Accession Number:

ADA479834

Title:

Fault Tolerance in Critical Information Systems

Descriptive Note:

Doctoral thesis

Corporate Author:

VIRGINIA UNIV CHARLOTTESVILLE DEPT OF COMPUTER SCIENCE

Personal Author(s):

Report Date:

2001-05-01

Pagination or Media Count:

239.0

Abstract:

Critical infrastructure applications provide services upon which society depends heavily, such applications require constant, dependable operation in the face of various failures, natural disasters, and other disruptive events that might cause a loss of service. These applications are themselves dependent on distributed information systems for all aspects of their operation, so survivability of these critical information systems is an important issue. Survivability is the ability of a system to continue to provide service, though possibly alternate or degraded, in the face of various types of failure and disruption. A fundamental mechanism by which survivability can be achieved in critical information systems is fault tolerance. Much of the literature on fault-tolerant distributed systems focuses on tolerance of local faults by detecting and masking the effects of those faults. I describe a direction for fault tolerance in the face of non-local faults faults whose effects have significant non-local impact, sometimes widespread and sometimes catastrophic where often the effects of these faults cannot be masked using available resources. The goal is to recognize these non-local faults through detection and analysis, then to provide continued service possibly alternate or degraded by reconfiguring the system in response to these faults.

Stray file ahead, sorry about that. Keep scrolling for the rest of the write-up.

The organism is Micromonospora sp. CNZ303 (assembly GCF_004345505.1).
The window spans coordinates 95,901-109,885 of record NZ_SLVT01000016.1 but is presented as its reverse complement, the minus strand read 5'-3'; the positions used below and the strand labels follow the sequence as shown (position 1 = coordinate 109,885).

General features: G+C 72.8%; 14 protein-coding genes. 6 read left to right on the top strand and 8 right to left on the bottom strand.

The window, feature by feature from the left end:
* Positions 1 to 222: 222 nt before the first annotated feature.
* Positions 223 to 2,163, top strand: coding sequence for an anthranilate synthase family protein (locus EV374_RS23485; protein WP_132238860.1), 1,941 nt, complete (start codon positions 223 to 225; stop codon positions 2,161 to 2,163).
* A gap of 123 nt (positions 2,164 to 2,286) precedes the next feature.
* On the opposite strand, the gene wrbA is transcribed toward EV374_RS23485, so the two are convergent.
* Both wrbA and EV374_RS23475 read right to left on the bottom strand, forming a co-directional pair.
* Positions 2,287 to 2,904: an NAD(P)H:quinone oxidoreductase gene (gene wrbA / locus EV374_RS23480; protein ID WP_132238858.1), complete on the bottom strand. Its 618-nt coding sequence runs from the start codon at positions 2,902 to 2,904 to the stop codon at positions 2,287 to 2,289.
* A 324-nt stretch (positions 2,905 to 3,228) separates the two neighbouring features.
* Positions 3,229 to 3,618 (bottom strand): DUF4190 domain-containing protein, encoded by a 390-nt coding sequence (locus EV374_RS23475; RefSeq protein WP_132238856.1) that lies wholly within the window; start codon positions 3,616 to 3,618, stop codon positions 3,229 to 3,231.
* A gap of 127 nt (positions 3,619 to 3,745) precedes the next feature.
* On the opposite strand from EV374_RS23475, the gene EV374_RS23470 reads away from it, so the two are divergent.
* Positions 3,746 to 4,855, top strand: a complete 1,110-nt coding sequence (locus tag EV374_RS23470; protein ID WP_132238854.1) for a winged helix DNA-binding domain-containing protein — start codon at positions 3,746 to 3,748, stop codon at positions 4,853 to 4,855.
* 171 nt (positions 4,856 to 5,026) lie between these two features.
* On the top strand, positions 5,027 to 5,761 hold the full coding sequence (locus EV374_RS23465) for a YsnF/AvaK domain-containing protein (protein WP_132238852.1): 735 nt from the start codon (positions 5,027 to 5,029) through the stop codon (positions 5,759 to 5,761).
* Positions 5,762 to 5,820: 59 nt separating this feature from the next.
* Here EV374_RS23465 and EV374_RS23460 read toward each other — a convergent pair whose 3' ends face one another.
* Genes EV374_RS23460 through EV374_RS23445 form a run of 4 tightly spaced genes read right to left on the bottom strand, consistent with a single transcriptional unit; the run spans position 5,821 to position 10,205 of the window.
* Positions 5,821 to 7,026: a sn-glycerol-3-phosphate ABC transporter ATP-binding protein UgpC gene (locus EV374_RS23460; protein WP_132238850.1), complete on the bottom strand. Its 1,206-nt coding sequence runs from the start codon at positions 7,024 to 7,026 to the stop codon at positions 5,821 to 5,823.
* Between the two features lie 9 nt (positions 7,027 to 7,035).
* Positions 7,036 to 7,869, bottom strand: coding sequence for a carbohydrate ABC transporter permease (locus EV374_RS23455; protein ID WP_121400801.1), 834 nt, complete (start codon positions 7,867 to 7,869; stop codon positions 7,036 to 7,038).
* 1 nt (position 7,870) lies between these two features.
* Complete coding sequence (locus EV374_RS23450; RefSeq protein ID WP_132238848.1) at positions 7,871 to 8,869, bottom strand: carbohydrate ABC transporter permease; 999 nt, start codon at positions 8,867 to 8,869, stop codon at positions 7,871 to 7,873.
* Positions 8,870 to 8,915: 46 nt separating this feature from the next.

Subject Categories:

  • Information Science

Distribution Statement:

APPROVED FOR PUBLIC RELEASE